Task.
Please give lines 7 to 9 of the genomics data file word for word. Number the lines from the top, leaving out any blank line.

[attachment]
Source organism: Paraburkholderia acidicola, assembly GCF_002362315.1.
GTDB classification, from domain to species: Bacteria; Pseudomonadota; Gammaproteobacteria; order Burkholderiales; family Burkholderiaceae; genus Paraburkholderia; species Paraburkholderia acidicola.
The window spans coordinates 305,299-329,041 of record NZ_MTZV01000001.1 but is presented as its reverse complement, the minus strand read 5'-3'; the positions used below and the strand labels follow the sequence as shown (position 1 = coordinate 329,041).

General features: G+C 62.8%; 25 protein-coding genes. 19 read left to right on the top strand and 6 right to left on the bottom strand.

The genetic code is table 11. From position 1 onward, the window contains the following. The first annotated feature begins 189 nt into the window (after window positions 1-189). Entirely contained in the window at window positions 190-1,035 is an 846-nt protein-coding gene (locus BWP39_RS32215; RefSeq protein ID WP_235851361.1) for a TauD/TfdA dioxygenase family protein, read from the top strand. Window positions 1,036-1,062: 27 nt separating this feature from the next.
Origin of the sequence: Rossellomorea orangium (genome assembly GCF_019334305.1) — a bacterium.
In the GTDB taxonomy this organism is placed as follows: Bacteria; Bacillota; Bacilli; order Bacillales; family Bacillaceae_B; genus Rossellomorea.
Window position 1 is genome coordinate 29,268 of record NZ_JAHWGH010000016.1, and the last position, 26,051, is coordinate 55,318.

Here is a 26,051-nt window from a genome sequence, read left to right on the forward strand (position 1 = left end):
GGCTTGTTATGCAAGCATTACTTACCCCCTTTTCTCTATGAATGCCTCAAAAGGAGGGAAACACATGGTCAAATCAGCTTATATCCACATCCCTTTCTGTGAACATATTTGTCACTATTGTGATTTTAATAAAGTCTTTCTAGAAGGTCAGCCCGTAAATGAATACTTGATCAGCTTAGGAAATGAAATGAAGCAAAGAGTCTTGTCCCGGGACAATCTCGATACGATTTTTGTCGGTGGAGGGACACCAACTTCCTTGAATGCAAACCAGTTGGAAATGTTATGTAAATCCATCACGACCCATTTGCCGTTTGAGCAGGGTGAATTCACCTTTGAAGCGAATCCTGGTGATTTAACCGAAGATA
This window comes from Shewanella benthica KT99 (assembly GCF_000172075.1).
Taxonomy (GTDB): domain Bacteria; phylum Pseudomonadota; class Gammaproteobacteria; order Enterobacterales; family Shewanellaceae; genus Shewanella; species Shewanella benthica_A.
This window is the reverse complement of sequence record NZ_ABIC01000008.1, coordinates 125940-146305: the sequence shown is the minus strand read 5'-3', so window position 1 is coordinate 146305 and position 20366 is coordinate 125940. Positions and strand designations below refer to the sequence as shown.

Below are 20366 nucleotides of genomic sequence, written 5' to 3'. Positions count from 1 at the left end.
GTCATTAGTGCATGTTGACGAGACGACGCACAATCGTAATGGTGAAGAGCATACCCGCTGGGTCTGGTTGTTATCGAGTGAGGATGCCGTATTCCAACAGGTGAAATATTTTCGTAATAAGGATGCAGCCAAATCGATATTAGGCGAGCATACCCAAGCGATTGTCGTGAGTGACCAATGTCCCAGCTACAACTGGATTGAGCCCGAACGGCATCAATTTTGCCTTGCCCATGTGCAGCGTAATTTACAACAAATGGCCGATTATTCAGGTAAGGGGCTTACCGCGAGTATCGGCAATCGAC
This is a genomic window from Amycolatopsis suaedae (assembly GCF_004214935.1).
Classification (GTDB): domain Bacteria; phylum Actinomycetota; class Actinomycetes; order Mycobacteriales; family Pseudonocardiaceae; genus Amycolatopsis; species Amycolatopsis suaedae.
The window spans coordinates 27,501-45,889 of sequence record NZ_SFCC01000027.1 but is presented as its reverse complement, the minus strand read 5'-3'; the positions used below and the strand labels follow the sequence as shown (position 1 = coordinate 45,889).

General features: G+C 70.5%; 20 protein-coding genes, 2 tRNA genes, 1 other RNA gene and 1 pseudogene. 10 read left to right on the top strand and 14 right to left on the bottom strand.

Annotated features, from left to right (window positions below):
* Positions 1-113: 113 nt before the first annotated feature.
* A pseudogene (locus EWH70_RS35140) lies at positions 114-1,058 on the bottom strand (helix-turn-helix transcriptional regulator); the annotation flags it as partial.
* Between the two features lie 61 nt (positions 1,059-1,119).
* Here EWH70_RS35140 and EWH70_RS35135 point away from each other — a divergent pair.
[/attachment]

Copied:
In the GTDB taxonomy this organism is placed as follows: Bacteria; Bacillota; Bacilli; order Bacillales; family Bacillaceae_B; genus Rossellomorea.
Window position 1 is genome coordinate 29,268 of record NZ_JAHWGH010000016.1, and the last position, 26,051, is coordinate 55,318.

Here is a 26,051-nt window from a genome sequence, read left to right on the forward strand (position 1 = left end):